Though both sides on the management benches have some questions to answer about conduct, and the racial abuse of Djiouf was clear to see. However if Celtic Football Club are largely innocent and taking action on the other issues of sectarianism then, what’s the problem? The fact is both clubs are still locked in an obsession about Ireland. This fetishisation of conflict (that’s now largely past) is a miserable prospect. It’ time to move on.
The second objection I hear is the cynics voice, that “We’ve heard it all before”, that the “Politicians have neither the guts nor the guile to stand up to what are powerful corporate and political forces”. This is definitely true. And make no mistake these clubs are big business. It’s part of the problem and one of the reasons why they haven’t been confronted. In a culture that worships businessmen and the business world (think of the sycophancy around David Murray, Donald Trump, Duncan Bannatyne or the masterful (sic) Sir Alan Sugar) who’s going to stand up to these people? How can we explain Wayne Rooney elbowing someone in the face or Ashley Cole shooting someone without censure? These people aren’t immune to the law because they’re footballers, they’re immune to the law because they’re ridiculously rich.
This may all be true, but listen to what the police are saying…
Strathclyde police said Wednesday’s arrests were for a variety of sectarian, racial and breach of the peace offences. Police had warned they would crack down on drink-fuelled violence linked to the match after trouble flared in the wake of the last Old Firm game. On 20 February, more than 229 people were arrested in the force area and in some cases prisoners were said to have been driven 50 miles as police cells filled up.
Gray said: “What happens on the pitch is reproduced throughout Scotland, on the streets, in pubs, in homes. You cannot justify it. It can’t keep on going.”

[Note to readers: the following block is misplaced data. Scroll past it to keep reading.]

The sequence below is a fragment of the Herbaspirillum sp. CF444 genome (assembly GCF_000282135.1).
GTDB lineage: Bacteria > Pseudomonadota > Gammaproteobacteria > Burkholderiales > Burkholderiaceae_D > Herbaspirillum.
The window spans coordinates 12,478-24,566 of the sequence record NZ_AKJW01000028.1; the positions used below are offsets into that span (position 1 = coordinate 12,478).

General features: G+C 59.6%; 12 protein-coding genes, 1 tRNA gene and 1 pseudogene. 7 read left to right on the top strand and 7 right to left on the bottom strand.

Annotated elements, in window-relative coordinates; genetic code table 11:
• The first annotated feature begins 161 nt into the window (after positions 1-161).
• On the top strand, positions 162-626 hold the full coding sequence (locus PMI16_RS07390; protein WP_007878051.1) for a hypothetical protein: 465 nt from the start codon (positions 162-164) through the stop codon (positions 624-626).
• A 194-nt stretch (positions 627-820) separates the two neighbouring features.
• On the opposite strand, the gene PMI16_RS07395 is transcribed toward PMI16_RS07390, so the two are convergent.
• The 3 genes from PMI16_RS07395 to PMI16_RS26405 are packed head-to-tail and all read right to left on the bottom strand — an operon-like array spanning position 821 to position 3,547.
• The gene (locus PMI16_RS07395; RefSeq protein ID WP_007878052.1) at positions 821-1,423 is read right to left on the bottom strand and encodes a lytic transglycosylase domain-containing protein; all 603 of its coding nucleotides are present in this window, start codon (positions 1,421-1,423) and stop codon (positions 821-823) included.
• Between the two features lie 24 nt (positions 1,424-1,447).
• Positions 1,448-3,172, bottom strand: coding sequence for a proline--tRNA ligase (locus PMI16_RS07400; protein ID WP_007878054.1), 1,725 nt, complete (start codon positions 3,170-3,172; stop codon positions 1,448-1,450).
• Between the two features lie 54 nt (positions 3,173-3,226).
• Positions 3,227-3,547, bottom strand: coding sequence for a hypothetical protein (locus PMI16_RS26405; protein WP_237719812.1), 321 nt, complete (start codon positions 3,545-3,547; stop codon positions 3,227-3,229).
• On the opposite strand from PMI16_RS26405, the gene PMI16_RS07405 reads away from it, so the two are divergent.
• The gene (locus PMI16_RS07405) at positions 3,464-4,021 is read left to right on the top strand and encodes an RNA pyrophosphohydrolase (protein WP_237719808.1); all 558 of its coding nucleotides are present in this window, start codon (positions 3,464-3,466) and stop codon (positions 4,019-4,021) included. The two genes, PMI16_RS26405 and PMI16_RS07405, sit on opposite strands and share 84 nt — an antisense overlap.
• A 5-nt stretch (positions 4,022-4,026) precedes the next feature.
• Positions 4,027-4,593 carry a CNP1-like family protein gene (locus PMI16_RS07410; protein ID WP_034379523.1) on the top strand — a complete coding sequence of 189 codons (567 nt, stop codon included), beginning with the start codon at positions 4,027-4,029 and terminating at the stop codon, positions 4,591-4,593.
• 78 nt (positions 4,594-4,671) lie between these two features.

It’s worth quoting Stewart Regan at length: “The Scottish FA categorically condemns the inflammatory and irresponsible behaviour throughout last night’s Scottish Cup replay between Celtic and Rangers at Celtic Park.
“As chief executive of this organisation I was both saddened and deeply embarrassed to witness the scenes that unfolded during what is supposed to be Scottish football’s flagship fixture: these images were broadcast around the world and shows our game in a poor light. I acknowledge the pressures of expectation on both clubs but last night’s behaviour crossed the boundaries of acceptable conduct at a football match.
“We have already launched an investigation into all incidents that occurred and will do everything in our power to ensure there is no repeat. The events at Celtic Park, however, run deeper than the Scottish FA’s disciplinary procedures. The unedifying sight of two of the country’s most recognisable and respected coaches engaged in an angry confrontation was not only unsavoury but exacerbated an already incendiary atmosphere inside the stadium and throughout the West of Scotland.
“The clubs have a duty of care to ensure that the image and integrity of the game is upheld at all times. This was not adhered to last night. This week, Strathclyde police reiterated their concerns over the heightening violence and public disorder around Old Firm derbies. It is incumbent on Rangers and Celtic to ensure a far more responsible level of behaviour.
“In an age of austerity and financial hardship, football must try harder than ever in this country to restore its image as the national sport, extolling pride and passion. It fails in this regard.”
Strong words but also entirely empty ones. Without action of real consequence and authority all this is meaningless. We don’t need this level of violence in our society. The Old Firm should be made to cough up, shut up or get out.
Views from all football fans are welcome, but also from the many people who don’t follow football but are appalled by the violence surrounding the game.